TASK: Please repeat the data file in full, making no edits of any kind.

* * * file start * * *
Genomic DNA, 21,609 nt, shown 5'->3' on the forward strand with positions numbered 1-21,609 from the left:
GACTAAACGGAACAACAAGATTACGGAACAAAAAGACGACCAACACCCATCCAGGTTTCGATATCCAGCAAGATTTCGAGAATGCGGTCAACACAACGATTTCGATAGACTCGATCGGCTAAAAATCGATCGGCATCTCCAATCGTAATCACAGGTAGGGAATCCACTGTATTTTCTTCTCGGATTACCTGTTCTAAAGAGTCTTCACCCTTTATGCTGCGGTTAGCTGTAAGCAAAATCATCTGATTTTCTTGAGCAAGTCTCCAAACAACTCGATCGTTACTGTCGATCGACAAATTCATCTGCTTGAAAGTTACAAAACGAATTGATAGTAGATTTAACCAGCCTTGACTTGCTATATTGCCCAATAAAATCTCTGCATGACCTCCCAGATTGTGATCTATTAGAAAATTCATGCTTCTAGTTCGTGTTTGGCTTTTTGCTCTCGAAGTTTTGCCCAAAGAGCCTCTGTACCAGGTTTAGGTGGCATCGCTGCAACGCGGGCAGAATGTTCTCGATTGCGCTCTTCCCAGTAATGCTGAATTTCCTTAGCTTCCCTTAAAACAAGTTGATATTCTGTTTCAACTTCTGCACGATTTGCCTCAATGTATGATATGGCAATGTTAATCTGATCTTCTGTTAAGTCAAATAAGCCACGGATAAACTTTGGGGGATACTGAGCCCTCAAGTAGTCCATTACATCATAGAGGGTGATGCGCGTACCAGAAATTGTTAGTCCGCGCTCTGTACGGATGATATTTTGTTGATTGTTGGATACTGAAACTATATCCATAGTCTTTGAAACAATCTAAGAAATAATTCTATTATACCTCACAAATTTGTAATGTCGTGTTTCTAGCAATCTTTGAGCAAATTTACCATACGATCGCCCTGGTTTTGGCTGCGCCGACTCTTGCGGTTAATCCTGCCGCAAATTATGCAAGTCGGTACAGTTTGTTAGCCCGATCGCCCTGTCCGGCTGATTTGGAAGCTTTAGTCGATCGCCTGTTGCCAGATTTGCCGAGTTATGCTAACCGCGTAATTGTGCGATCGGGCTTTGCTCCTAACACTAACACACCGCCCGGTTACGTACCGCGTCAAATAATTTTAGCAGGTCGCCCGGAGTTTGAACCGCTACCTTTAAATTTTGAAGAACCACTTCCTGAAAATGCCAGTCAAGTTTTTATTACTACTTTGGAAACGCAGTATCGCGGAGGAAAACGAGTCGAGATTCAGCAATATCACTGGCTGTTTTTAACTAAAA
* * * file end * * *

Genomic DNA, 21,609 nt, shown 5'->3' on the forward strand with positions numbered 1-21,609 from the left:
GACTAAACGGAACAACAAGATTACGGAACAAAAAGACGACCAACACCCATCCAGGTTTCGATATCCAGCAAGATTTCGAGAATGCGGTCAACACAACGATTTCGATAGACTCGATCGGCTAAAAATCGATCGGCATCTCCAATCGTAATCACAGGTAGGGAATCCACTGTATTTTCTTCTCGGATTACCTGTTCTAAAGAGTCTTCACCCTTTATGCTGCGGTTAGCTGTAAGCAAAATCATCTGATTTTCTTGAGCAAGTCTCCAAACAACTCGATCGTTACTGTCGATCGACAAATTCATCTGCTTGAAAGTTACAAAACGAATTGATAGTAGATTTAACCAGCCTTGACTTGCTATATTGCCCAATAAAATCTCTGCATGACCTCCCAGATTGTGATCTATTAGAAAATTCATGCTTCTAGTTCGTGTTTGGCTTTTTGCTCTCGAAGTTTTGCCCAAAGAGCCTCTGTACCAGGTTTAGGTGGCATCGCTGCAACGCGGGCAGAATGTTCTCGATTGCGCTCTTCCCAGTAATGCTGAATTTCCTTAGCTTCCCTTAAAACAAGTTGATATTCTGTTTCAACTTCTGCACGATTTGCCTCAATGTATGATATGGCAATGTTAATCTGATCTTCTGTTAAGTCAAATAAGCCACGGATAAACTTTGGGGGATACTGAGCCCTCAAGTAGTCCATTACATCATAGAGGGTGATGCGCGTACCAGAAATTGTTAGTCCGCGCTCTGTACGGATGATATTTTGTTGATTGTTGGATACTGAAACTATATCCATAGTCTTTGAAACAATCTAAGAAATAATTCTATTATACCTCACAAATTTGTAATGTCGTGTTTCTAGCAATCTTTGAGCAAATTTACCATACGATCGCCCTGGTTTTGGCTGCGCCGACTCTTGCGGTTAATCCTGCCGCAAATTATGCAAGTCGGTACAGTTTGTTAGCCCGATCGCCCTGTCCGGCTGATTTGGAAGCTTTAGTCGATCGCCTGTTGCCAGATTTGCCGAGTTATGCTAACCGCGTAATTGTGCGATCGGGCTTTGCTCCTAACACTAACACACCGCCCGGTTACGTACCGCGTCAAATAATTTTAGCAGGTCGCCCGGAGTTTGAACCGCTACCTTTAAATTTTGAAGAACCACTTCCTGAAAATGCCAGTCAAGTTTTTATTACTACTTTGGAAACGCAGTATCGCGGAGGAAAACGAGTCGAGATTCAGCAATATCACTGGCTGTTTTTAACTAAAA